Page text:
You love the feeling of the open road when you ride your motorcycle, but you’re not so thrilled by the open potholes, debris, and slick surfaces you regularly encounter. While cars and trucks can easily drive over or around these obstacles, motorcyclists must face them head-on—often with disastrous consequences. Along with many other things to be aware of for a safe trip on your bike, watch out for these common road hazards.
Small but Dangerous Road Hazards for Bikers
You know when you’re driving your car or pickup truck that you have to watch out for big obstacles—other cars, pedestrians, shredded truck tires, deer—and you watch for these things on your motorcycle as well. What you might not be as aware of, however, are the small but potentially very dangerous hazards you may encounter on your bike, such as the following:
- Debris in the road. Even small objects like branches, rocks, or roadkill can throw a motorcyclist when he is forced to ride over them. Don’t risk it—if you see it, avoid it, no matter how small it is.
- Rough pavement. Potholes, cracks, uneven resurfacing, and asphalt patches can cause a biker to lose his balance and crash. Often, when riders are forced to focus on avoiding a lot of rough pavement, they miss other hazards and end up in an accident caused by something else.
- Gravel. If you’ve ridden for more than a few days, you are well aware of the danger posed by loose gravel, especially when you are maneuvering through a turn or corner. As it is often distributed across the pavement, it can be very difficult to avoid. To prevent an accident, make sure you learn how to negotiate gravel.
- Edge breaks. When two highway lanes are different heights, the break between them can cause a biker to lose balance or control, especially when traveling at highway speeds. Be aware of edge breaks when making lane changes.
- Animals. While a car can drive over a small mammal and only feel a slight bump, hitting a cat, rabbit, or even a squirrel could cause a biker to be thrown from his bike. Also, swerving to avoid the animal could cause an accident as well. Large animals are obviously also a threat to bikers—a collision with a deer could be fatal.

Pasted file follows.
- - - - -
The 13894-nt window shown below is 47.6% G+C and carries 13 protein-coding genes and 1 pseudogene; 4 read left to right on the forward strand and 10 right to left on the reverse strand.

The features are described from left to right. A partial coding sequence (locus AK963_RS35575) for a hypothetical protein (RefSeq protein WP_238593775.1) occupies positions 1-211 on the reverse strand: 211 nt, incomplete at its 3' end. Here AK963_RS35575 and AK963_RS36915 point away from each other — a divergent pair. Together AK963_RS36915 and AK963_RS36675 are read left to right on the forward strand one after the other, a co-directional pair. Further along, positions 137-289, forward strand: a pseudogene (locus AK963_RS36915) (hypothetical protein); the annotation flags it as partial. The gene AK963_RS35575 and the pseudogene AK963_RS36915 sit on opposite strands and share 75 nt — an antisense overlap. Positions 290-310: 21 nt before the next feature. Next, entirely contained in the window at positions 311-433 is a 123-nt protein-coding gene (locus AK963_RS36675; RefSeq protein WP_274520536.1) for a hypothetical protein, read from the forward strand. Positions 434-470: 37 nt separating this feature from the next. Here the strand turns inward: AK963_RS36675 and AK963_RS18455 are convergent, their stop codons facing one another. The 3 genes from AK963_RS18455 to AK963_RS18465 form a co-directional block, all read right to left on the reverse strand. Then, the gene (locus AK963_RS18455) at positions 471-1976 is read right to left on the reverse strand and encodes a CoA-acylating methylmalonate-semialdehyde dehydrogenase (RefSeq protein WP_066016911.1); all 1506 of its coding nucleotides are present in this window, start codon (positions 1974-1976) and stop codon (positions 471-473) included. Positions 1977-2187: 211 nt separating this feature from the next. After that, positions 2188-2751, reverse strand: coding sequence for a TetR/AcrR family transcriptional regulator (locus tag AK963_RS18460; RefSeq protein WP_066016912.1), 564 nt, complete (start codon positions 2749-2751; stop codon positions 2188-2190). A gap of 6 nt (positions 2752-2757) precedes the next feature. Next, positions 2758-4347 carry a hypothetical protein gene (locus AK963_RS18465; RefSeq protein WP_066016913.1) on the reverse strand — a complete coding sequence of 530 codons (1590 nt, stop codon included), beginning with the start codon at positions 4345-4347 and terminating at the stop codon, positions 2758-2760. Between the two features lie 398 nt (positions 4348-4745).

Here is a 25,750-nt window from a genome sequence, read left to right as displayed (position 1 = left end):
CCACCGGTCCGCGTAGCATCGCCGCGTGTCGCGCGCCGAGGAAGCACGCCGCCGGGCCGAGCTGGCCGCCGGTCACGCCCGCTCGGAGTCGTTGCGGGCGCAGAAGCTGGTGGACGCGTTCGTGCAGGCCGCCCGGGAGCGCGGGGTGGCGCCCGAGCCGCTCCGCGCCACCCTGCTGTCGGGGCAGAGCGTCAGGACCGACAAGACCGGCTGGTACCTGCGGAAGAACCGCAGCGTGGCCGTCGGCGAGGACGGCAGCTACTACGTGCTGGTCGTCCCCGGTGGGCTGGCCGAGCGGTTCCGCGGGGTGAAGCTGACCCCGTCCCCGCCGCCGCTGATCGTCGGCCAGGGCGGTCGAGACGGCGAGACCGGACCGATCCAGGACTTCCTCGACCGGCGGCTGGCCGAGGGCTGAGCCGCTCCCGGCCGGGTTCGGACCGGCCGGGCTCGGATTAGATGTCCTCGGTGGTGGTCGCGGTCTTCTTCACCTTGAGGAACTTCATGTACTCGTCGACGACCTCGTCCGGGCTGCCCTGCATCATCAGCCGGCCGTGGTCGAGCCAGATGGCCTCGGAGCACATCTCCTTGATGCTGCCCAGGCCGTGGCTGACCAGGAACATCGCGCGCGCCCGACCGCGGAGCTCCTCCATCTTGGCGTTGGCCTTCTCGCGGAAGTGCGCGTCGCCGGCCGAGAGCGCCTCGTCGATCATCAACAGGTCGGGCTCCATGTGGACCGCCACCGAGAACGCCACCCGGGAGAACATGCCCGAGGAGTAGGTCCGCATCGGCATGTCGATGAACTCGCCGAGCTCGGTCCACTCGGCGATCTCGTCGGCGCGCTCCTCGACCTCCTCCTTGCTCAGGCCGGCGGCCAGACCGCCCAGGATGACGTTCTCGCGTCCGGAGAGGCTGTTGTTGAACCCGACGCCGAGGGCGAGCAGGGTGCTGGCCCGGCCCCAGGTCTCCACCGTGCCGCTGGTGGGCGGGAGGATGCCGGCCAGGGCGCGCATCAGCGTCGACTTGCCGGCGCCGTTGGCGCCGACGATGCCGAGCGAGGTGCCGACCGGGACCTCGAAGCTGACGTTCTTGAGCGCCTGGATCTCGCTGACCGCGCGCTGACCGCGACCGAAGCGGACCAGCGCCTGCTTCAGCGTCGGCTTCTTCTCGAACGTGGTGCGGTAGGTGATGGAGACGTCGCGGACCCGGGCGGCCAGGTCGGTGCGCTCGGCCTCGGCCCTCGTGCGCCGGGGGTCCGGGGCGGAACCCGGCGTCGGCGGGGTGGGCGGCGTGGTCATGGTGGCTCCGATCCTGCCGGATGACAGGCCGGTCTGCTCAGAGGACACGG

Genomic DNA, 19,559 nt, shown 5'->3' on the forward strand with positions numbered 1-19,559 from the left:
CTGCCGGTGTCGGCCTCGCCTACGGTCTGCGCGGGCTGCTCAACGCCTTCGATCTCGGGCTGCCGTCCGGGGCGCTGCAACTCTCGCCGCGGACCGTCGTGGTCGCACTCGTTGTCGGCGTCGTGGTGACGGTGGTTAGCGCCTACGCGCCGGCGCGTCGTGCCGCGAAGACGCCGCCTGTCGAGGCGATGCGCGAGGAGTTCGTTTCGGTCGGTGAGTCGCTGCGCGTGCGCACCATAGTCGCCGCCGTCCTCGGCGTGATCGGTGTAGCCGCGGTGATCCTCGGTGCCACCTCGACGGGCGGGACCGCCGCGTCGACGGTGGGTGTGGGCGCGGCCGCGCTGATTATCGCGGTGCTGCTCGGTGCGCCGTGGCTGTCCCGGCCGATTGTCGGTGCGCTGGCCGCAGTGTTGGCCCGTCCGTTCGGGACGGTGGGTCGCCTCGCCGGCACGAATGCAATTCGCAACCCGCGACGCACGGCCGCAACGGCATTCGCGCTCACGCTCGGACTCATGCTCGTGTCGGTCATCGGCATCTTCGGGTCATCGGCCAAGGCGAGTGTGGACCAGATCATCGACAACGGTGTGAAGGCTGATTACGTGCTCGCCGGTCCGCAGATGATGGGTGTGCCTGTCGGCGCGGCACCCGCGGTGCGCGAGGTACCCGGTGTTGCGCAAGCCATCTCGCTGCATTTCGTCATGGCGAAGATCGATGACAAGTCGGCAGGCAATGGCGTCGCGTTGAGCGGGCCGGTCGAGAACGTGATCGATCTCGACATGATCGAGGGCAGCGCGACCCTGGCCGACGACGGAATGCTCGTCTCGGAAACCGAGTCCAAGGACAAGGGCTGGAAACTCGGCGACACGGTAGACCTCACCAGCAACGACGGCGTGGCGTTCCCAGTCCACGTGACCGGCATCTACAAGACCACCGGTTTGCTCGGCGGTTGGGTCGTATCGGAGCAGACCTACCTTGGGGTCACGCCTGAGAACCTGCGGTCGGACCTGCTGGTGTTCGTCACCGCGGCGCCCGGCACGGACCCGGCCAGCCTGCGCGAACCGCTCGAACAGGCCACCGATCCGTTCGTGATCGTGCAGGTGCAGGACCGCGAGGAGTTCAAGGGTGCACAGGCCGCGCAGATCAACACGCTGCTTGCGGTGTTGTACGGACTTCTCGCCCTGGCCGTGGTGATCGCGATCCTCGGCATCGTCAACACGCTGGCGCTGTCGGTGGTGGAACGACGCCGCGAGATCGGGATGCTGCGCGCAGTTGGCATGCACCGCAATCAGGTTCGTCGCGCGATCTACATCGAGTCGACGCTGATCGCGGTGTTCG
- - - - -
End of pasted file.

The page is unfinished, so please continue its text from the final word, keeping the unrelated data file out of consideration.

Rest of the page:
- Expansion and bridge joints. Joints connect two sections of a road or a bridge together, allowing the road to expand without cracking. These joints can often be quite large and a front bike tire can easily get tracked in, throwing the rider off. These cannot be avoided, but a rider must be prepared for them and take them at a good angle to avoid and accident.
- Slick surfaces. Even cars have to be aware of snow and ice on the road, but motorcycles also have to be aware of leaves, crosswalk lines, oil or antifreeze, and trolley tracks, especially when these obstacles are wet. Painted surfaces become particularly slick and dangerous when wet and bikers have to be prepared to slow down when approaching crosswalks, lane markers, turn arrows, and stop lines in the rain.
- Railway tracks and crossings. This one may seem obvious, but many bikers think they can safely cross tracks if they have enough speed. Unfortunately, bike tires can get caught between tracks or slide out on the slick surface. Approach all track crossings with care.
- Puddles. Any body of standing water can be a hazard. A puddle could be concealing a deep pothole, which can do some serious harm, and motorcycle tires can easily hydroplane on wet surfaces.
Who’s to Blame When a Road Hazard Causes Your Accident?
Liability can be difficult to determine in road hazard motorcycle accidents. If a city or county agency knew of a pothole, pavement crack, standing water, or road debris and failed to correct it, they could be held liable for a resulting accident. When highway joints, railway crossings, and edge breaks cause an accident, it’s possible that the entity responsible for the design and maintenance of the road could be liable. If you are the victim of one of these types of accidents, you need a law firm that will research the situation and pursue a viable claim. You need Kansas City Accident Injury Attorneys.